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Review Essays of Academic, Professional & Technical Books in the Humanities & Sciences


PSEUDO-ZENO: The Anonymous Philosophical Treatise edited by Michael E. Stone and Manea E. Shirinian ($88.50, 254 pages, hardcover, Philosophia Antiqua, 83; Brill Academic Publishers; ISBN: 9004115242)

PSEUDO-ZENO: The Anonymous Philosophical Treatise is here presented to the western world for the first time. It is a philosophical treatise of the Late Antique period, written in about the sixth century C.E. The author was a Christian, but he utilized pagan philosophical sources. Thus this is one of the latest writings of ancient philosophy, and as such is of very considerable interest and importance.

PSEUDO-ZENO: The Anonymous Philosophical Treatise was preserved only in Armenian. It was published in Armenian and in Russian translation by S.S Arevsatyan in 1950 but is barely known to western scholarship because of the rarity of known philosophical works from this period and a bias against Armenia’s role in the preservation of late antique philosophy.

In this new edition of the original text has been reexamined and prepared on computer, together with critical apparatuses, translation and commentary. A variety of tools for the study of the text are included: a concordance, a word list of the English translation, triliteral tables of Armenian, Greek, and English technical terminology and other key reference tools. The translation presented a major problem. The text is particularly difficult and knowledge both of Armenian and of ancient philosophy is required.PSEUDO-ZENO: The Anonymous Philosophical Treatise is a truly difficult text demanding repeated investigation; not only is every other word a technical term, but a philosophical theory hides behind almost each sentences. The collaboration with several scholars helped with the pioneering effort to begin to recover the philosophical content.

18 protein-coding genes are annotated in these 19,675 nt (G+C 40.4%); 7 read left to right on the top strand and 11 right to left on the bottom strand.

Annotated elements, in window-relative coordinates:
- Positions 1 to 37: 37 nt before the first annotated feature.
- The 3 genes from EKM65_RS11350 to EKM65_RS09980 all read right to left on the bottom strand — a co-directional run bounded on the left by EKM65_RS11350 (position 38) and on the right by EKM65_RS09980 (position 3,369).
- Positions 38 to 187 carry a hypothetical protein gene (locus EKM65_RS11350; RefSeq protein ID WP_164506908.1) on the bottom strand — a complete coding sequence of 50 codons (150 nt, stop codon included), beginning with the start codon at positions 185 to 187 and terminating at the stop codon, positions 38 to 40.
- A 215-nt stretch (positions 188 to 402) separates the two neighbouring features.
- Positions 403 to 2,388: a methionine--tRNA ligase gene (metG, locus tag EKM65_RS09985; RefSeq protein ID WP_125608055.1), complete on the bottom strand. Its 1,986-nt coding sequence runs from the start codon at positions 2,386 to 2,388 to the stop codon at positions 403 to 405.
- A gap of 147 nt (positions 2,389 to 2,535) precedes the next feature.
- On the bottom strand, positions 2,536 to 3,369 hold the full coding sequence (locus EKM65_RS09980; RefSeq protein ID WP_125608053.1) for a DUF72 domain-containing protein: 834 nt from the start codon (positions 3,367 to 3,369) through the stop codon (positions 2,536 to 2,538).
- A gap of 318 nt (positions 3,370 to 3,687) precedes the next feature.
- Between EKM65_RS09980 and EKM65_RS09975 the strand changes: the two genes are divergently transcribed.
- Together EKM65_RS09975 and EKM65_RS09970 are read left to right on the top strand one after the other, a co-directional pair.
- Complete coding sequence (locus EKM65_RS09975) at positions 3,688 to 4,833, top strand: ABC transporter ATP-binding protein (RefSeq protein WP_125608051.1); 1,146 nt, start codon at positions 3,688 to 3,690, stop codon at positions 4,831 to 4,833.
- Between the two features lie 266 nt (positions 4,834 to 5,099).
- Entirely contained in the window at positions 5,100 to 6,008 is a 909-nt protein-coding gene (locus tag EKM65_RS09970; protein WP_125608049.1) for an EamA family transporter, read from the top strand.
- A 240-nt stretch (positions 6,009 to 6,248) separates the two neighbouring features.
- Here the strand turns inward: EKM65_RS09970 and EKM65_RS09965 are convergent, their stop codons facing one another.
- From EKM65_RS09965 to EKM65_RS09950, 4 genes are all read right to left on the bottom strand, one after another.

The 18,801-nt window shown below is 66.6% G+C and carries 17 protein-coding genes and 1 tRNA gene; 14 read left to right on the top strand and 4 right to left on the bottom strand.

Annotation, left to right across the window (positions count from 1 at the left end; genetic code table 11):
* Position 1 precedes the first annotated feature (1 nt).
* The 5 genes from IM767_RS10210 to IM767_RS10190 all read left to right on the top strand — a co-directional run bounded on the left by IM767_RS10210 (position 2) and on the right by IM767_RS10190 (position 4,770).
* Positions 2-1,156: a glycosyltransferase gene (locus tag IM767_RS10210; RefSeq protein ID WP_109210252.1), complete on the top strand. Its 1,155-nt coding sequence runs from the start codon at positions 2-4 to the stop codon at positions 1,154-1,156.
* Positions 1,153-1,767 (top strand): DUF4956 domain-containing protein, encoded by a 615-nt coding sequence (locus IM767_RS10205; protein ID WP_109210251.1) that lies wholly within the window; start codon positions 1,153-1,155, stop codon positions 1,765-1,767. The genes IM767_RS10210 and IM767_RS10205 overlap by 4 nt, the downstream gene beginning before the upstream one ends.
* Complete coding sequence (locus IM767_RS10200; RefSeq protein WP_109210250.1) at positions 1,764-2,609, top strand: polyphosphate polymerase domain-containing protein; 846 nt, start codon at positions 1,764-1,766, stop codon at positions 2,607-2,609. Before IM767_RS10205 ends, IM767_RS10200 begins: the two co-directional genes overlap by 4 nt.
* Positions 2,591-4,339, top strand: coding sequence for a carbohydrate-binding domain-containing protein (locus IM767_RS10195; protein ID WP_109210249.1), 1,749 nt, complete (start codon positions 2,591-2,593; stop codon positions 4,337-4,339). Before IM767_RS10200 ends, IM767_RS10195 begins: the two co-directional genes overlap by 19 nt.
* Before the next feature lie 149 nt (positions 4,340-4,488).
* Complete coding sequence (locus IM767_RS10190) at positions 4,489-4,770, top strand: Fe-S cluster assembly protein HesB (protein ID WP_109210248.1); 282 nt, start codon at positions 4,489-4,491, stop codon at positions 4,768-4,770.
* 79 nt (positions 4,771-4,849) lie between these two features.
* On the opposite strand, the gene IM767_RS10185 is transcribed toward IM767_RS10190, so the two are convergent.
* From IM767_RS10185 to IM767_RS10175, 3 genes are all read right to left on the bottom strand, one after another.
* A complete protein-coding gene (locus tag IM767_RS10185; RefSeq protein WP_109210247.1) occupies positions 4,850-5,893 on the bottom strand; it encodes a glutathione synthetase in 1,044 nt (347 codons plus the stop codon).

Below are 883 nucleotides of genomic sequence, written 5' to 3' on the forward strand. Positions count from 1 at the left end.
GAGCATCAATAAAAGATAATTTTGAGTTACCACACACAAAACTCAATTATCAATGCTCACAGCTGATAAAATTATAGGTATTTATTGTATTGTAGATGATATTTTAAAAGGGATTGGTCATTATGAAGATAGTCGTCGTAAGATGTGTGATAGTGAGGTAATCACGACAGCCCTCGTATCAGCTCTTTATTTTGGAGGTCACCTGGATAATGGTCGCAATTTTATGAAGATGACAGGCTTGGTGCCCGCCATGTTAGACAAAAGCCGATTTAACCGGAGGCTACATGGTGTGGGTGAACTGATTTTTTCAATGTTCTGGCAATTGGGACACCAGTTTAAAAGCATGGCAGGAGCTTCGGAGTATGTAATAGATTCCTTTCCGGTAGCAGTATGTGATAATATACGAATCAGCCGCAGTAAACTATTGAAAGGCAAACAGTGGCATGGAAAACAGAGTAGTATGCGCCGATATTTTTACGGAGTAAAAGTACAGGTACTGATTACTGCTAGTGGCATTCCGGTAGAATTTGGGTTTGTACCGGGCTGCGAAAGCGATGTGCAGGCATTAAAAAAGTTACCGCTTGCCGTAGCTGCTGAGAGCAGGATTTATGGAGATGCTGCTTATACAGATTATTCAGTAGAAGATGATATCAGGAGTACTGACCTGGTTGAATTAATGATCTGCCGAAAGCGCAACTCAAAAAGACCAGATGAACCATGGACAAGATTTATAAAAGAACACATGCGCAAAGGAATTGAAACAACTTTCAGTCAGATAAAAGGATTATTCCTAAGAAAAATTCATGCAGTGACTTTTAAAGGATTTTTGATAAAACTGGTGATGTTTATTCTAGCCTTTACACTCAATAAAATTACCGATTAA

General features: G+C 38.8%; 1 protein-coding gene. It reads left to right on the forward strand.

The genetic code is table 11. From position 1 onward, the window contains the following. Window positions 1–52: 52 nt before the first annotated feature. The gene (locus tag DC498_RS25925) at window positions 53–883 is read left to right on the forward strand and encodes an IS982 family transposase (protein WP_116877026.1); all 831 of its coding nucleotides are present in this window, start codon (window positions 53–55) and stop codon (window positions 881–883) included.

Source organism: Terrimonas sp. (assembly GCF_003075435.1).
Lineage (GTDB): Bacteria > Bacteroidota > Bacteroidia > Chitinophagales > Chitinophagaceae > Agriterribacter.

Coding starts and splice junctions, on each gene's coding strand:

According to the editors the text, apparatuses and other Armenological aspects of the work are definitive, but this is not the case for the translation. There are many points that remain obscure, many statements remain puzzling. However it does offer hope for greater recognition to the treasure-trove of documents in Armenian of philosophical interest that could widen the scope of our understanding not only of Armenian civilization but of early Christian philosophy. The Armenian philosophical tradition has been little utilized by students of ancient philosophy.

Generally philosophical writings in Armenian remain relatively unknown to the specialists in Greek philosophy. For example, it is regrettable that certain critical editions of Greek texts do not even mention the existence of an Armenian version, which is often older than the most ancient preserved Greek manuscripts. One wonders how a new edition of Porphyry’s Isagoge, containing a substantial discussion of its reception in Latin West and Arabic East, says not a single word about the early Armenian translation of this work and the rich tradition of commentaries on it in Armenian. A repertory of published Armenian translations of Greek works was recently published by Constantine Zuckerman, but the current fact remains that many works stay unstudied in manuscript form.

Publication of this work then may herald a new era in the study of the Armenian philosophical tradition.

About translators and editors: Michael E. Stone is Professor of Armenian Studies at the Hebrew University of Jerusalem and Manea E. Shirinian is a Senior Researcher at the Mashtotz Matenadaran Institute of Ancient Manuscripts in Erevan, Armenia. Prof. Dr. Jaap Mansfeld (Utrecht) and Prof. Dr. David Th. Runia (Leiden) cooperated with Stone and Shirinian in the preparation of the book, particularly on the commentary and translation.

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